The lobbying organization for California’s pool and spa industry is changing its name and role after 40 years.

The California Spa & Pool Education Council, known as SPEC, seeks to make its name clearer and more inclusive of various segments of the industry. As such, it now will be called the California Pool & Spa Association.

Times have changed since 1973, when SPEC was founded to fight the threat of emergency regulations banning gas pool heaters. Originally meant as a temporary solution, the group has continued to address legislation and regulation involving licensing and the underground economy, chemical handling, taxation, employment and other issues affecting the industry.

“Back then [the name SPEC] had a little closer connotation to what we were trying to do,” said SPEC Chairman Mike Geremia, also president of Sacramento, Calif.-based Geremia Pools. “But today [the industry has] new people, and I think they’ll identify very easily with an organization called the California Pool & Spa Association because we’re trying to represent the whole industry in lobbying, and we’re going to try to help other organizations be more successful.”

The group expects the new name to better communicate its mission and who it represents, not only to the industry members who could contribute and benefit from its advocacy efforts, but also to the legislators and other government officials with whom the group must collaborate. Because the name didn’t strike many as self-explanatory, the group said, industry professionals didn’t always understand the role it plays.

“The result was that SPEC has been funded by a relatively small segment of the swimming pool and spa industry in California,” the group said in a press release.

The group is planning other changes to make membership more attractive to a broader spectrum of industry companies and professionals, such as adding new features to its website and providing to consumers the names of local builders who commit to CPSA’s consumer code of ethics. It also will provide its logo and tag line to members adhering to the code. “That provides a marketing opportunity to consumers for our members,” said John Norwood, CPSA’s president/ CEO.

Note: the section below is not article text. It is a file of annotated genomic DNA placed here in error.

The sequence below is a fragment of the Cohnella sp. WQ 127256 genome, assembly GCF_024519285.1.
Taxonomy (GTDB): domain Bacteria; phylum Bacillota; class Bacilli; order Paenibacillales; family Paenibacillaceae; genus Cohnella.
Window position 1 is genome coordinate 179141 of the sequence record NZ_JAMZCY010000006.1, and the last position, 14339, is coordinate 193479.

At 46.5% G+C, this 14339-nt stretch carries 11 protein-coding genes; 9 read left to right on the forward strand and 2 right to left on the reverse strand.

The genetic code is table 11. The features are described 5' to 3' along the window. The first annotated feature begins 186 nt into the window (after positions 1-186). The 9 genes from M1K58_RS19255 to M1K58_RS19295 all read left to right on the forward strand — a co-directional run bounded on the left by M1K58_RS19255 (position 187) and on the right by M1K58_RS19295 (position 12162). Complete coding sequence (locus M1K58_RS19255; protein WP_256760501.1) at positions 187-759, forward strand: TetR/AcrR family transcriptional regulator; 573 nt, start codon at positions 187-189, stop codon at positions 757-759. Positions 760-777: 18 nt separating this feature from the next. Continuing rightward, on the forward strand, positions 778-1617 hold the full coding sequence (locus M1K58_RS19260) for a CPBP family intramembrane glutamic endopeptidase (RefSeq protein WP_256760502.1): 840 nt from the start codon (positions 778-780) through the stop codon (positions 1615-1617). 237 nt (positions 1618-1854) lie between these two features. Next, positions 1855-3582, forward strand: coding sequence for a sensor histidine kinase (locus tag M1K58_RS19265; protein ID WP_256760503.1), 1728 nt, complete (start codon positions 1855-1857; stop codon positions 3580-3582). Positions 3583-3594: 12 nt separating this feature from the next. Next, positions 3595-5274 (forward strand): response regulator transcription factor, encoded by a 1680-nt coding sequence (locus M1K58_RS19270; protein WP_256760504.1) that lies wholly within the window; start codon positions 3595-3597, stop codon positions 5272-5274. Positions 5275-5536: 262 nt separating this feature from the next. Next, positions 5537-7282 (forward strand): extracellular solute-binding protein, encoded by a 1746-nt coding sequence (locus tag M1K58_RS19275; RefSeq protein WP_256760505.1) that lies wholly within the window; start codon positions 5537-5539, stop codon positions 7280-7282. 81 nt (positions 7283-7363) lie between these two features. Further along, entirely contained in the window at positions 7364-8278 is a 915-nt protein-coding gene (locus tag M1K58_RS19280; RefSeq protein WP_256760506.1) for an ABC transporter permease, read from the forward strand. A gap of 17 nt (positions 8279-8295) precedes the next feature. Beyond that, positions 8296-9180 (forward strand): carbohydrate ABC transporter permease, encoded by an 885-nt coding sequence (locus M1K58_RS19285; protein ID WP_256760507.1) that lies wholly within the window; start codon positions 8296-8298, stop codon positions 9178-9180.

Additionally, the CPSA plans to use its website as an informational hub, posting information from other organizations, such as when classes will take place. The organization intends to kick off its new website during the first quarter of 2014.

“We’re merely trying to allow ourselves to become a more stable organization and lean on more than one leg, that being the lobbying side,” Geremia said. “So we’re going to work to bring other parts of the industry together and work with the other associations, like APSP, IPSSA and all the groups so that we can make sure that our industry here in California is a little better informed, as well as allowing us to reach out to consumers.”

Geremia said the organization needs to build its base of builder, retailer and service members. Builder membership especially has gone down since the recession hit. And while the service segment provides significant support through its associations, it isn’t as well represented by the number individual firms that have signed up.

“We represent the whole cross section of the industry, from retailers to manufacturers’ reps and manufacturers of all sizes, distributors, builders and servicepeople,” Geremia said. “Consequently, you would expect our membership to reflect that, but it really doesn’t.”

Norwood and his lobbying firm, Sacramento-based Norwood & Associates, will continue to head CPSA’s government advocacy. To manage the website and other services, the group has enlisted Pam Vinje and her Houston-based digital media marketing firm, Small Screen Producer.

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